2. Vengeance, such as their crimes deserved, descends upon them. The day of the Lord, that great and terrible day of wrath, approaches, when he will recompense the wickedness of the heathen, and Edom shall drink deep of the cup of his indignation. Since judgment had begun at the house of God, Edom must not think to escape! As thou hast done, it shall be done unto thee; when other heathen nations are destroyed, Edom shall fall in the general ruin; and, while the Jews were only captives for a while, and would be again restored, and preserved still as a people, the Edomites' shame would be continual; they shall be cut off for ever, and be as though they had not been, their nation extirpated, and not a trace of them remaining. And thus shall the enemies of Christ and his church be at last destroyed for ever; and every antichristian foe shall be cast as a millstone into the sea, and sink, and never rise up again. Revelation 18:21.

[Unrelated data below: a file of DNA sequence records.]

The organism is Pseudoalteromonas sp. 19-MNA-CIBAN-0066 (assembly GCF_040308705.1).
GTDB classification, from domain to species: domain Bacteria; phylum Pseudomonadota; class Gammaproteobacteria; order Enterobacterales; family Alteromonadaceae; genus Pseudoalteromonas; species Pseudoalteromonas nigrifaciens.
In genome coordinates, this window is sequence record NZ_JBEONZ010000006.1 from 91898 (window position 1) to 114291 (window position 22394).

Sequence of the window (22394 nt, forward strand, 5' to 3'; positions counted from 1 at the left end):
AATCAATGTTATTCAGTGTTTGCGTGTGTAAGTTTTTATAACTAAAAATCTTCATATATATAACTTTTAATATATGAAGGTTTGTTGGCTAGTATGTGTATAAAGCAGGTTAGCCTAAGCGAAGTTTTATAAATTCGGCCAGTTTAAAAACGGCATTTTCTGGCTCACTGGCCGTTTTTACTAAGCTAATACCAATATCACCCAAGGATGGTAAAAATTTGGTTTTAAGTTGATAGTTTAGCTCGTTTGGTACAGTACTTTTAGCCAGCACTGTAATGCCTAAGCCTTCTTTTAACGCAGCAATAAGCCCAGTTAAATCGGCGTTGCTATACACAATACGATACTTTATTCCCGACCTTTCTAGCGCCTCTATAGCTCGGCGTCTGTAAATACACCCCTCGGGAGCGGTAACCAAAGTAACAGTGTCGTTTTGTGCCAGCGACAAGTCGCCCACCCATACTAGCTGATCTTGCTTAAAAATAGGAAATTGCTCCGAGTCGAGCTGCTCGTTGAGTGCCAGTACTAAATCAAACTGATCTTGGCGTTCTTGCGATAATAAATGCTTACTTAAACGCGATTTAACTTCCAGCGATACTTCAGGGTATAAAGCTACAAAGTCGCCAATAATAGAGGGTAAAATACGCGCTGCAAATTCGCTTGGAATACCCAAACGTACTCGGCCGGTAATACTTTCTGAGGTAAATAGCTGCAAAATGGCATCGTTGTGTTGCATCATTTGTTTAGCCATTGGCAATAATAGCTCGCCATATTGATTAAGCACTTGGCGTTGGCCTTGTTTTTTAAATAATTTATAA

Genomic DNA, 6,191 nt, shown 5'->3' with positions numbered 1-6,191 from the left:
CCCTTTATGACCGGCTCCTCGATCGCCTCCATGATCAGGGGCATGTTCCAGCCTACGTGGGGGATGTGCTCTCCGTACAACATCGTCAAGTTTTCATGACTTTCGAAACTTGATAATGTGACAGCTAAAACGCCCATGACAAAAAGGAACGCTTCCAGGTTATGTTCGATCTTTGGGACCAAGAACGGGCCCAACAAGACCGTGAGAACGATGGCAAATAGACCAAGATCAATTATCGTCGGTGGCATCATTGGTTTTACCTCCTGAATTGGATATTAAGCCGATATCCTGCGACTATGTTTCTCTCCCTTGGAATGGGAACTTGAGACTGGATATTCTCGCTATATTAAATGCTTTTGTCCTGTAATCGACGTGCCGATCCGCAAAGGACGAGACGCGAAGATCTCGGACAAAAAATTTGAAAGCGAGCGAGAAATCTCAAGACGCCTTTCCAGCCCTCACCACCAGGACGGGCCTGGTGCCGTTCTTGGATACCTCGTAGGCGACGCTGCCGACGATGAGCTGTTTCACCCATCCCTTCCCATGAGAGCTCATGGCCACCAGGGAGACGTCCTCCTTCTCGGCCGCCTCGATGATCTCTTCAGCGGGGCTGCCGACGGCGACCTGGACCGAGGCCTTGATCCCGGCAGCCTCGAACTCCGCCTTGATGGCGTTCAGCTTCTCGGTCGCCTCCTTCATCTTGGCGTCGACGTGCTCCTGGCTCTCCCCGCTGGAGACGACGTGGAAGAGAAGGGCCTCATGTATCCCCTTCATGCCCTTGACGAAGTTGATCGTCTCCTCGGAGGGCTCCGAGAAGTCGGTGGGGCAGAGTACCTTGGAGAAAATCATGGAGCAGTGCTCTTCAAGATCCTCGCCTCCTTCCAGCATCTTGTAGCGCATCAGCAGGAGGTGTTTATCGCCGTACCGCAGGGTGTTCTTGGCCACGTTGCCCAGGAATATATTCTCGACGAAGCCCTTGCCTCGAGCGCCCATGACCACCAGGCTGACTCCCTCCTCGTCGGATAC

3rdly, The same cloud, which looked so dark and terrible toward the Egyptians, afforded brightness and comfort to Israel's camp. Thus the destruction of the church's enemies, before threatened, is accompanied with great and precious promises to her friends, in which, to the latest ages, they may rejoice.
1. Upon mount Zion shall be deliverance. God will raise up a deliverer for them in distress, as, Cyrus, and afterwards Judas Maccabaeus; but a greater deliverance than these seems here intended, even that which Jesus hath obtained for his faithful people from the bondage of Satan, sin, and death.